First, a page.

I am a neat freak trapped inside the body of a not a neat freak. I can’t quite say I’m a pack rat because I am not that. I used to fantasize that if I lived in tiny space, one of those 500 square foot well organized homes that was the rage about ten years ago, that I would be the ultimate neat freak. I thought I would have a place for everything and there wouldn’t be a single non-essential item to clutter my life.
Now I’m living in two rooms neither of which is more than 50 square feet and I am surrounded by disorganization. Despite not having a place for things I do not dispose of them. Despite already having too much stuff for my woefully undersized living space, I acquired more stuff while in India.
Years ago when I was feeling embarrassed by the chaos that was my desk at work a friend explained something to me. He said that there are two types of people. There are In people and Out people. In people like to have everything out of sight. They will organize things into drawers, files, shelves anywhere so the things don’t create visual clutter. The Out people, he said, need to see everything they’re working on, the books they’re reading, the objects which define them must be visible. He took one look at my desk, covered as it was in papers, left over lunch, photos, collectibles and said that I was most definitely an out person.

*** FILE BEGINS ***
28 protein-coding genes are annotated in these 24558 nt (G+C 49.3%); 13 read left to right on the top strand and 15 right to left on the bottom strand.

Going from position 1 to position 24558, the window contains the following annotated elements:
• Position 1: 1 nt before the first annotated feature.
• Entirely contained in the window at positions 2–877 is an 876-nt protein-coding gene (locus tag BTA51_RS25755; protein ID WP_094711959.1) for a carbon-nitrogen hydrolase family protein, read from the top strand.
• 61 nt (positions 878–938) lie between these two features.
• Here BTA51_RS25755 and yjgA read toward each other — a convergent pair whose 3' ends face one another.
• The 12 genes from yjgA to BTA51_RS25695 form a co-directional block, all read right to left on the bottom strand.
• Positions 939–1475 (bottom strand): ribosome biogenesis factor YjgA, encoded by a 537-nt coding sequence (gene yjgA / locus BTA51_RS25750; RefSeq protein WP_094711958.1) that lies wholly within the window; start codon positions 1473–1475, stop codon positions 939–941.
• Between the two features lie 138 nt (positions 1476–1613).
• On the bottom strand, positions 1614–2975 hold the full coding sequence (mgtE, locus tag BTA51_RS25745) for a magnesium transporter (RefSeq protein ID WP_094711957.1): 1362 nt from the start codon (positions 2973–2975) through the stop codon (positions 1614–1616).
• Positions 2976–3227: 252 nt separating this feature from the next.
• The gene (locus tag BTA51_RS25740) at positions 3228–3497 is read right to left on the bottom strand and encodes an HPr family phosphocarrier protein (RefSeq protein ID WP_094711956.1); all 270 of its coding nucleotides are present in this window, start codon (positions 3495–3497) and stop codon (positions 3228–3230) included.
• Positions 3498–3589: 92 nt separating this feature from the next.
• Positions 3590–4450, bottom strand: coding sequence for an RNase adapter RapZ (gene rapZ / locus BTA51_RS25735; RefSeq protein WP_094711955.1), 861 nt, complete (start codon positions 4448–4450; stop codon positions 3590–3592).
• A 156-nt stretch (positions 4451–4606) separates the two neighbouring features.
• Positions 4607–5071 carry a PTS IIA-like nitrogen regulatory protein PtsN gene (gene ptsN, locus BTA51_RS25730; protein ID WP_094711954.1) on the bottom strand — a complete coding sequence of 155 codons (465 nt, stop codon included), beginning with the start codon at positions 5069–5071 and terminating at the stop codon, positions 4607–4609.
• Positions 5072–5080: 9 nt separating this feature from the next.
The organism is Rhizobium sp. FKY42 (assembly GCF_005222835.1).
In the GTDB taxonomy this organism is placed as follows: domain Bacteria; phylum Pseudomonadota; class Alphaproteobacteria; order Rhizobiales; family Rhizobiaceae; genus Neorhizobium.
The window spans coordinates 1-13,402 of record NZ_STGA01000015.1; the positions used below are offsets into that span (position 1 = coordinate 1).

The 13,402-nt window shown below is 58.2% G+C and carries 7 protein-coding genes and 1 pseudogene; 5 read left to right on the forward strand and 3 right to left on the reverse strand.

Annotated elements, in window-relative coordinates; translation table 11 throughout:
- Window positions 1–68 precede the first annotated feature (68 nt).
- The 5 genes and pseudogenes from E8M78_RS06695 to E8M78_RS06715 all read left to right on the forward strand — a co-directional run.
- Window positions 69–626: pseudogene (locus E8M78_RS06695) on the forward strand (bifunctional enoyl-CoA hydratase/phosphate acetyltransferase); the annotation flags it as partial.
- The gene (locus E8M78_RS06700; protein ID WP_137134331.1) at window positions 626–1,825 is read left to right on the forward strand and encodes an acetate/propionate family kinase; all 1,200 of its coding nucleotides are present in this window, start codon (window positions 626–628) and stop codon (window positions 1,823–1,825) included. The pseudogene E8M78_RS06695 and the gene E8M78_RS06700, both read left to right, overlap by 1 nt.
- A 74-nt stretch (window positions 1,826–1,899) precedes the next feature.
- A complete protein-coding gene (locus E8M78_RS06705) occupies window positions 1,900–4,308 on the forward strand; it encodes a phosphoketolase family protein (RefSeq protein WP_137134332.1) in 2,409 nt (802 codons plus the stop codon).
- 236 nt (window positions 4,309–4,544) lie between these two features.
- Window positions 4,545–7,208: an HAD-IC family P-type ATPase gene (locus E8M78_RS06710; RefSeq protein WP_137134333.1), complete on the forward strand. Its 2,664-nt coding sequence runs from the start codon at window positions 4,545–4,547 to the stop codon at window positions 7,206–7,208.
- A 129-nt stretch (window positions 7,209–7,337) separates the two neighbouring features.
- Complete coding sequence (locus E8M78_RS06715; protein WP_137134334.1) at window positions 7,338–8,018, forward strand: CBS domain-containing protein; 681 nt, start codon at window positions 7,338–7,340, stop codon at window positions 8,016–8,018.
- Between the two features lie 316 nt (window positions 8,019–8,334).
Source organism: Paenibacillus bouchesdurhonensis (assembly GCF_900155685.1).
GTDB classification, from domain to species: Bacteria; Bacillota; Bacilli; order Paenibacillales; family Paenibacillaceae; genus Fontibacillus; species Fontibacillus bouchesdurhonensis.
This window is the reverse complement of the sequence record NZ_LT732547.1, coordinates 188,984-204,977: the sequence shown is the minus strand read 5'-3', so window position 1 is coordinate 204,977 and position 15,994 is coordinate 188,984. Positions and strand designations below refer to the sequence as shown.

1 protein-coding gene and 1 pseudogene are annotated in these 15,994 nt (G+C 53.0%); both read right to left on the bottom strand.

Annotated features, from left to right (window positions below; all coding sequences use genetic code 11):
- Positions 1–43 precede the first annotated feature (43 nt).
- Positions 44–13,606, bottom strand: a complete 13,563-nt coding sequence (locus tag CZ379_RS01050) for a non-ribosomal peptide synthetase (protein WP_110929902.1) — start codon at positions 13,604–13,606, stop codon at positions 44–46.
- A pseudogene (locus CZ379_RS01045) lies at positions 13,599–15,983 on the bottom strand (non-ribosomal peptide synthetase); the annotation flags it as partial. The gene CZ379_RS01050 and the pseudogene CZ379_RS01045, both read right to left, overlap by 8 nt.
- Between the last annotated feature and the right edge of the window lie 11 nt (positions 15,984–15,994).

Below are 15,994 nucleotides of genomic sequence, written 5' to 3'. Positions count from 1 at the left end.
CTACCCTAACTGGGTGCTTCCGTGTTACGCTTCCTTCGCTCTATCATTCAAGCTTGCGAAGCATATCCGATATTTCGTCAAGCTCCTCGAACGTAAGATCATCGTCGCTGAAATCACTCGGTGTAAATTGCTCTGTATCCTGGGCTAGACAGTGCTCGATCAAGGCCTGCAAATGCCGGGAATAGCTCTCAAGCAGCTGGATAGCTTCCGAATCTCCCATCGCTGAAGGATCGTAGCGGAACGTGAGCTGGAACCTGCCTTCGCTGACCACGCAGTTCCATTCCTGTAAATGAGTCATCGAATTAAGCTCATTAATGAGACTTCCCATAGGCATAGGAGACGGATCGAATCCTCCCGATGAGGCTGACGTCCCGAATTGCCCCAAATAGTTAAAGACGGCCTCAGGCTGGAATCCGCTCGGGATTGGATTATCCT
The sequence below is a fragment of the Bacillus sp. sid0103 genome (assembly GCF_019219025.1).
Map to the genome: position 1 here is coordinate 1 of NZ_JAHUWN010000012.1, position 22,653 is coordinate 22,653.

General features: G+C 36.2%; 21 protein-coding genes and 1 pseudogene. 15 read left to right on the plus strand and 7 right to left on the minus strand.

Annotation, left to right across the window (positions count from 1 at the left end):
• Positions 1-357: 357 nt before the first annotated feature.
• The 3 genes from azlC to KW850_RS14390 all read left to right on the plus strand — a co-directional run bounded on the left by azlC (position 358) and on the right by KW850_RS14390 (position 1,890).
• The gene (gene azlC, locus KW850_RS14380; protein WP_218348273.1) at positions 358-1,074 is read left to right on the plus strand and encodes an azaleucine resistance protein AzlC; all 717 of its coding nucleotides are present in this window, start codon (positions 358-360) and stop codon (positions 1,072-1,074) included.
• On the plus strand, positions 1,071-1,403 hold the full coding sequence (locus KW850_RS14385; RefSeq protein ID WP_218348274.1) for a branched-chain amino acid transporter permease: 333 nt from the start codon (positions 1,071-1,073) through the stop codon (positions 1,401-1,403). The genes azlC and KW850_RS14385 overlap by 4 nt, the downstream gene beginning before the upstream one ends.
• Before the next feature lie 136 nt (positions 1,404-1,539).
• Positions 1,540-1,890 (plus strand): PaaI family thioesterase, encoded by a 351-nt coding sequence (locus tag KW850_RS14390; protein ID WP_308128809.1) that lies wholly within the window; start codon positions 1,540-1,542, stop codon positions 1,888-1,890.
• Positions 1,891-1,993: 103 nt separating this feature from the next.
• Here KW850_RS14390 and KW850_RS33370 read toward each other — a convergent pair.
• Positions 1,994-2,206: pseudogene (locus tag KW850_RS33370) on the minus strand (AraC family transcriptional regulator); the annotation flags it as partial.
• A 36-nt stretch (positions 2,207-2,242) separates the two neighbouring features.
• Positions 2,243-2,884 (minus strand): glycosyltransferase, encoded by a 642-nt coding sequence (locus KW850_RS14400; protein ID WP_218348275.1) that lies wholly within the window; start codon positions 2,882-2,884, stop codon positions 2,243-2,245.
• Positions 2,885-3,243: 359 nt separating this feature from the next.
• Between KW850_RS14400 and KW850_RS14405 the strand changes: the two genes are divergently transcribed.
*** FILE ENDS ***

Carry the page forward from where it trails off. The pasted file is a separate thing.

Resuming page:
Looking around myself now I have to believe he was right. I would love to have an In person take a pass at organizing what I have. First they’d probably toss half of it away. I can’t even begin to figure out where to start. My inclination is to erect more shelves but I know they’ll just end up covered in stuff. I could try a technique I’ve used at work. I get a big box and sweep everything off my desk and into it. Then I wait until I can’t find something to start digging for it in that box. Anything that is still in that box after two weeks, I throw away.
I am able to do that when all that is involved is paper. In the back of my mind I’m certain that I can reprint that paper if I should need something which I’d already disposed of. That isn’t true of the things that litter my personal space. Yet I’m getting to the point where I’d be willing to risk losing some possessions if it meant I could look around and see order, calm, and the top of my few pieces of furniture.